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Impact of fisheries on sea turtles

The bycatch of sea turtles by industrial fisheries is receiving an increasing attention in recent years due to the high impact it causes on these endangered species. This issue was evaluated in southern Spain waters that harbors an important feeding ground of loggerhead and leatherback turtles, including the endangered Eastern Atlantic loggerhead population. To quantify the impact that different fisheries represents to sea turtles, 272 fishermen answered to detailed illustrated questionnaires in all the main ports of Andalusia and Murcia (Spain) during 2014. This study has updated the knowledge of turtle bycatch in the southwestern Mediterranean revealing a widespread impact of fisheries on sea turtles. Fishermen recognized an annual catch of 2.3 turtles per boat. Considering the census of industrial fishing boats in the study area (1182), more than 2840 sea turtles could be bycaught per year in the study area. Most of captures (96.2%) were produced during the summer. These results suggest a severe impact of most of legal fisheries (surface longline, pursue seine, trawling and small scale fisheries) on loggerhead feeding grounds in the southwestern Mediterranean. Fishermen suggests that drift fishing conducted by foreign or illegal fishermen and almadrabas are also causing a significant bycatch of turtles. Several measures such as reviewing compliance of current fishing and environmental regulations, modifying turtle technics to reduce turtle bycatch (e.g. reduction of the use of squid as bait and disposal of hooks deeper in the water column), facilitating the rescue and handle of wound turtles and their transport to the port for recovery, and recognizing the efforts of anglers to perform a more sustainable fishing, are recommended to mitigate this impact. informacion[at] Marco et al (2020) Sea turtle bycatch by different types of fisheries in southern Spain. Basic and Applied Herpetology
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Females mate with males with diminished pheomelanin-based coloration in the Eurasian nuthatch Sitta europaea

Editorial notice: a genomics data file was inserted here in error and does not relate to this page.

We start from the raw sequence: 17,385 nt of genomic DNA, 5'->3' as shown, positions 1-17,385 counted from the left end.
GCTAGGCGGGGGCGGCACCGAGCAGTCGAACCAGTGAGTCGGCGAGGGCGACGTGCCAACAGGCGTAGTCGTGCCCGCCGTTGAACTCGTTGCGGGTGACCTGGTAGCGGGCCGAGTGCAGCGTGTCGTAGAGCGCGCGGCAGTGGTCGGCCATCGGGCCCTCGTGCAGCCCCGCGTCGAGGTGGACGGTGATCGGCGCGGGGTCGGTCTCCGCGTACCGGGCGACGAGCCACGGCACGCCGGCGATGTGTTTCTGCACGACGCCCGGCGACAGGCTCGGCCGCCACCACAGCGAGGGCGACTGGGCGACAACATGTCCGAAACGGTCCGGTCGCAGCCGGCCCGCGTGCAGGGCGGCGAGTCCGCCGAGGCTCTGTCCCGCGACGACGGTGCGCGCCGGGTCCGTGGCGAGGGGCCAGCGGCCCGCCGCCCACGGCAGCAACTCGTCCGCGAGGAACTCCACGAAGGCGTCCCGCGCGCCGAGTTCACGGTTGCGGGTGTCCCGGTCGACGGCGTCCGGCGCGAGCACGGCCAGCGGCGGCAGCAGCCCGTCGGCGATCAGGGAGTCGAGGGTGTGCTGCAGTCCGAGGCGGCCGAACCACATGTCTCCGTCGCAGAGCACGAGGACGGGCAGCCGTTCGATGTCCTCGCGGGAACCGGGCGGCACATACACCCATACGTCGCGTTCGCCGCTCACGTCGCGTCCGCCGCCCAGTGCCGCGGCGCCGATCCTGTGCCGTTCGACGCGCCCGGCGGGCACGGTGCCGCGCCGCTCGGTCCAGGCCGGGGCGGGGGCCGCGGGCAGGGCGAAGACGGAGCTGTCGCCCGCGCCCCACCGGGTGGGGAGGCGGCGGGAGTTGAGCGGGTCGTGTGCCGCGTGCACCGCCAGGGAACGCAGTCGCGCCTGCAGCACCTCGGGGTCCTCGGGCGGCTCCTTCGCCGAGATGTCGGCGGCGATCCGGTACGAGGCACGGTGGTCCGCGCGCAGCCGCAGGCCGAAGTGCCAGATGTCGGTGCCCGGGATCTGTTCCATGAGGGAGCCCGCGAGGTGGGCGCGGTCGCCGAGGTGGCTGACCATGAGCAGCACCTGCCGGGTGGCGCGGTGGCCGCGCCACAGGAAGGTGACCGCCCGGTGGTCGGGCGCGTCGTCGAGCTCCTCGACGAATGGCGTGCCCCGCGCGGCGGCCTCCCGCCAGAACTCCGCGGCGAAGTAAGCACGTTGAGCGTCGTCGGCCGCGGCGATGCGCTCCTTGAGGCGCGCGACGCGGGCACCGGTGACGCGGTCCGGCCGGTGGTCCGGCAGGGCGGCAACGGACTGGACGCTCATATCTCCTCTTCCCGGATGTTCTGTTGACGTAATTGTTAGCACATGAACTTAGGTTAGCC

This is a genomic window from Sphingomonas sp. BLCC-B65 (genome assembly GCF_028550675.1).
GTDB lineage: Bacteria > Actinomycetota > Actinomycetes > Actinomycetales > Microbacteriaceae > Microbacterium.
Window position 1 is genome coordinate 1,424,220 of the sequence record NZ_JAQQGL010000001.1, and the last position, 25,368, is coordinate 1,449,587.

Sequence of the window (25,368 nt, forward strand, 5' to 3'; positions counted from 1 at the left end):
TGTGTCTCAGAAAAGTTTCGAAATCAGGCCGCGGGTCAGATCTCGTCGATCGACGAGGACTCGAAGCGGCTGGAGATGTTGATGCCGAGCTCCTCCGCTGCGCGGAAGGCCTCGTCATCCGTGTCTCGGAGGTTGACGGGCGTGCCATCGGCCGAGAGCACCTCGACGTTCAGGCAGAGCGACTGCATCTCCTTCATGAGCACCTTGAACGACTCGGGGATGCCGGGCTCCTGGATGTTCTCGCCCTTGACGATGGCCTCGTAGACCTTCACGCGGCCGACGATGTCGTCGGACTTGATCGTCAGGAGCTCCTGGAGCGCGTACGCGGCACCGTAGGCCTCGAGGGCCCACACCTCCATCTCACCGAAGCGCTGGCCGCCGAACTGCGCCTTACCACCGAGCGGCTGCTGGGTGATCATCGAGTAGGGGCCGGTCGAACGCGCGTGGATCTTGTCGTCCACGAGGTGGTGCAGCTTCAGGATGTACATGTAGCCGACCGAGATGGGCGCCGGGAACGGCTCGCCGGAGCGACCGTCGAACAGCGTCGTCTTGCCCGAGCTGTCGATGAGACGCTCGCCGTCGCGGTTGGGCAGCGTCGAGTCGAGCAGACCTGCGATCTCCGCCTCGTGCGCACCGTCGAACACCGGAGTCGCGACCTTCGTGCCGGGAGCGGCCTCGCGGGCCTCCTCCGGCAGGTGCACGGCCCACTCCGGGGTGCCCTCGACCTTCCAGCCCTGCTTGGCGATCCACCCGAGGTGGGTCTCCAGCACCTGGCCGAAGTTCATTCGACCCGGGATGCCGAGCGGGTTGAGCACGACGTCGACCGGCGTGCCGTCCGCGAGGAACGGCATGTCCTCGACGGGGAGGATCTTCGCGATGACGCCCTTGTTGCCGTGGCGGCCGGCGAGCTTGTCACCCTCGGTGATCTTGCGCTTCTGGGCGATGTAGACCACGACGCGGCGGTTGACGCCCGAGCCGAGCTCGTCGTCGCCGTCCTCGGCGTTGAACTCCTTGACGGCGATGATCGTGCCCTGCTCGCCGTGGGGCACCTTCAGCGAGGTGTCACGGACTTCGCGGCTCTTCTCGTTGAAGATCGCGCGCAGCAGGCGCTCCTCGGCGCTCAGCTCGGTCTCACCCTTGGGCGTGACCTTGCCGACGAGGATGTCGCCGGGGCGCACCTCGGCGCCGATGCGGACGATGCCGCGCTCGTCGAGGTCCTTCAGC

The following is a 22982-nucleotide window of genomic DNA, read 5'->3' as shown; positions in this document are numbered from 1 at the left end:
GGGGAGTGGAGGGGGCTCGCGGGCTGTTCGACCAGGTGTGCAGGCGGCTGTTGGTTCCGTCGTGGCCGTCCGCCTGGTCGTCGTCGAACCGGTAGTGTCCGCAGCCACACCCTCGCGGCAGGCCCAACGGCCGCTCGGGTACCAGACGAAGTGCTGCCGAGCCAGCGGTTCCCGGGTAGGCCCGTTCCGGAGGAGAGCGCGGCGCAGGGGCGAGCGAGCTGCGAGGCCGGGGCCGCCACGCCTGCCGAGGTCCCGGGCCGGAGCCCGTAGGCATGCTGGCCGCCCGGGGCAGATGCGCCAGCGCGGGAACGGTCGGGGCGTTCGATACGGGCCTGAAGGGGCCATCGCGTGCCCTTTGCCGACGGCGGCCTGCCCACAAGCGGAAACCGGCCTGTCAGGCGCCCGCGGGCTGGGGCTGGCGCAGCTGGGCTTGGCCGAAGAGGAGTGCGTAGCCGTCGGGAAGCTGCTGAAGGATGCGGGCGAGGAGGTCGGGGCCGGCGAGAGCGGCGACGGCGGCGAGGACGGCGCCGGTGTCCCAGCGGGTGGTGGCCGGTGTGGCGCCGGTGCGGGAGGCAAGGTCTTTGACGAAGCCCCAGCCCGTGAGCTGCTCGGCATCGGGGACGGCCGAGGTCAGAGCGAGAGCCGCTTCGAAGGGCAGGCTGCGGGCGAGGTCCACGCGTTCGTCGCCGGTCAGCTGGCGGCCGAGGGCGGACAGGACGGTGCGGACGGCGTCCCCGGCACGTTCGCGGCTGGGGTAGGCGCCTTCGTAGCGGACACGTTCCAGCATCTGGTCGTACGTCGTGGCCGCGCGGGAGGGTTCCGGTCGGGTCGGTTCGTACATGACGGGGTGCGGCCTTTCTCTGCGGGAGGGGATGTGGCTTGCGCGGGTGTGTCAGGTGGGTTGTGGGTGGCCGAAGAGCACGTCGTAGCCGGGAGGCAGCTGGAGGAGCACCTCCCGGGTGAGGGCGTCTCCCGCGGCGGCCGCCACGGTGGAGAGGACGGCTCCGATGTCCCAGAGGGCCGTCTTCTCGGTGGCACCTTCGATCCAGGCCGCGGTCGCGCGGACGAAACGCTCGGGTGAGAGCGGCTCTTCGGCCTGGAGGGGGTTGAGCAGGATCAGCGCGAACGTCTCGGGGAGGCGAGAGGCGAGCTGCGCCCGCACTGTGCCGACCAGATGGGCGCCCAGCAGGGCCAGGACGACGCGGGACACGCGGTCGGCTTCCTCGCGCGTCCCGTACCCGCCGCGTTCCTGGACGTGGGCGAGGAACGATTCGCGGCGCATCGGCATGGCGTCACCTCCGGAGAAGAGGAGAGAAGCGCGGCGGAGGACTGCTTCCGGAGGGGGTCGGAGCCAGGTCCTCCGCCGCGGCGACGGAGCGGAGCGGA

Females mate with males with diminished pheomelanin-based coloration in the Eurasian nuthatch Sitta europaea

Sexual selection can drive the evolution of phenotypic traits because of female preferences for exaggerated trait expression in males. Sexual selection can also lead to the evolutionary loss of traits, a process to which female preferences for diminished male trait expression are hypothesized to contribute. However, empirical evidence of female preferences for diminished male traits is virtually lacking. Eurasian nuthatches Sitta europaea provide an opportunity to test this possibility, as a chestnut flank patch produced by the pigment pheomelanin is present since the first plumage of these birds and its color is more intense in nestlings in poor condition in our study population. It has been proposed that developing birds in poor condition may increase their production of pheomelanin as a detoxifying strategy. Female nuthatches may thus prefer mating with males showing flank feathers of diminished color, as this could indicate that males experienced good conditions early in development, which can positively affect the fitness of future generations. Here results according with this prediction in a wild population of Eurasian nuthatches are shown, as adult males with lighter chestnut feathers paired earlier in the season, while chestnut coloration had no effect on female mating success. Chestnut color expression was not affected by the body condition of birds, suggesting that females obtain information on the body condition in early life of their potential mates and not on their current body condition. This constitutes one of the few examples of females mating with males showing diminished traits and provides the only explanation so far by which this process can occur. informacion[at] Galvan & Rodríguez-Martinez (2018) Females mate with males with diminished pheomelanin?based coloration in the Eurasian nuthatch Sitta europaea. J Avian Biol. Doi 10.1111/jav.01854